The CAOA is in its infancy, but it should be closely monitored due to the reach and impact that cannabis regulation will have politically, economically, and socially throughout the United States. Along with setting the legal age for cannabis use at 21, the bill includes multiple significant provisions related to highway safety; justice, immigration, and enforcement; small business administration; public health; education infrastructure; labor; veterans; tax and operations; and banking, housing, and community development.

The efforts to legalize cannabis have gained traction in some states and have run into severe roadblocks in others. Nineteen states allow adults to possess and use cannabis for non-medical, recreational adult use. Thirty-eight states have decriminalized cannabis or enacted laws authorizing it for medical or recreational adult use.*2 The most recent state to pass legislation is Rhode Island, which allowed an adult-use program. Six other states will introduce legislation to create an adult use program this fall.*3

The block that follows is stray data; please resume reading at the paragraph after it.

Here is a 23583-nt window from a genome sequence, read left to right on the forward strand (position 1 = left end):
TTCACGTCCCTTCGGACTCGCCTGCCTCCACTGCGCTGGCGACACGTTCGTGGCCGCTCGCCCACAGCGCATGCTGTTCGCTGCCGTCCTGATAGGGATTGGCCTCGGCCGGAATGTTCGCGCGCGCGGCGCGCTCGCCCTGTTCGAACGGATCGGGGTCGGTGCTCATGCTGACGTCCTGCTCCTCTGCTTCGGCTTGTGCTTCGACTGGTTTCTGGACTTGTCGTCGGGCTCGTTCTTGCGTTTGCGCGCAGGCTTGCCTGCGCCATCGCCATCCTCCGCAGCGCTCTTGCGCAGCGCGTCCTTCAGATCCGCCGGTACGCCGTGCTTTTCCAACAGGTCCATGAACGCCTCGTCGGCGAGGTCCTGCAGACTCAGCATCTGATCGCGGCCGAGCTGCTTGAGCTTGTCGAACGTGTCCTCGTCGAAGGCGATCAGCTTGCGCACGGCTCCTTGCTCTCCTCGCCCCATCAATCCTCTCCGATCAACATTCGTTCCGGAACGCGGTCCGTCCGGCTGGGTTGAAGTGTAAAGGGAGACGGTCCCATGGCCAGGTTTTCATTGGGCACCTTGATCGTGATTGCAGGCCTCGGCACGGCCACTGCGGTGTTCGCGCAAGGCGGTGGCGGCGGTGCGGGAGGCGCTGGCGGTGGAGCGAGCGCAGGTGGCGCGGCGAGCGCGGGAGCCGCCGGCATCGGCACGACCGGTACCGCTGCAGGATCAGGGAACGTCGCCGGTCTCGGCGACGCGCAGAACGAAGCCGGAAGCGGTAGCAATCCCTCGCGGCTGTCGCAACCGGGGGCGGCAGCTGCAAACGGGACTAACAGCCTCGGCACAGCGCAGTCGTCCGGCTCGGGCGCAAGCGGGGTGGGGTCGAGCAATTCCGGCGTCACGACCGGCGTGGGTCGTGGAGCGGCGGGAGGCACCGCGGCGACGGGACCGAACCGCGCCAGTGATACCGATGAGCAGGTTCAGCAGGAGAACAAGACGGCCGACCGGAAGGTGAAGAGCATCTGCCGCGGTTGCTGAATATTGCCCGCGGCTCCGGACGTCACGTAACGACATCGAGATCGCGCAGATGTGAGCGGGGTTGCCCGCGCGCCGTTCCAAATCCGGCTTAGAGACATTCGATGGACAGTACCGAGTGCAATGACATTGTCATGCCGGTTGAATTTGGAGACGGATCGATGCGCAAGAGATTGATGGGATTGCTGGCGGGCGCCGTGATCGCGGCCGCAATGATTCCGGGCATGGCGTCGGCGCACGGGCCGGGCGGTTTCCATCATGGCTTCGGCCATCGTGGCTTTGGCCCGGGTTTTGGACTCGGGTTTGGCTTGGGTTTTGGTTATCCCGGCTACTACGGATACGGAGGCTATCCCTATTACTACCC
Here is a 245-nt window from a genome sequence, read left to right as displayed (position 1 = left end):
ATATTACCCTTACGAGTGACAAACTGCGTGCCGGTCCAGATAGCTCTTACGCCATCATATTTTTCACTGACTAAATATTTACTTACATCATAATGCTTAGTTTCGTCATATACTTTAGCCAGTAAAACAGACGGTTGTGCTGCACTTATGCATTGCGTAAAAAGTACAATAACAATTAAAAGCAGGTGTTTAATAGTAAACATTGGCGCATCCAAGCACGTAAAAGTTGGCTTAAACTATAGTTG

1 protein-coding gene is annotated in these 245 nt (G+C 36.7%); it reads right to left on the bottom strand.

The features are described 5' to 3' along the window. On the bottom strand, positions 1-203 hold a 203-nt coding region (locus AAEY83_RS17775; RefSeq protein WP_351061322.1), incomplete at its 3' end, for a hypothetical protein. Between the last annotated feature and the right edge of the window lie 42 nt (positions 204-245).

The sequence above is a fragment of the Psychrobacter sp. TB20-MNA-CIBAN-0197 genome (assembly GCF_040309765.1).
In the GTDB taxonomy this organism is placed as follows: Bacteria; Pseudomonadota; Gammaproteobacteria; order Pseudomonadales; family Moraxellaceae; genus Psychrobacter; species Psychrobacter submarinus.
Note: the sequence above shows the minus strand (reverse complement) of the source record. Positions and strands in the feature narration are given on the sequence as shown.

“Green Cannabis Plant” by Harrison Haines

The bill and cannabis hold great promise in expanding and progressing not only public health in America but also sectors in business that need great rebounds from the COVID-19 pandemic. The CAOA will introduce American citizens and workers to the taxing of cannabis federally, the encouragement of cannabis research, the strengthening of workers’ rights within the industry, and the security of a new avenue of business that is supported and adequately regulated by the federal government. Below are summaries of specific areas within American daily life and society that the CAOA aims to address, target, and change with proper cannabis regulation.*4

Protects Public Health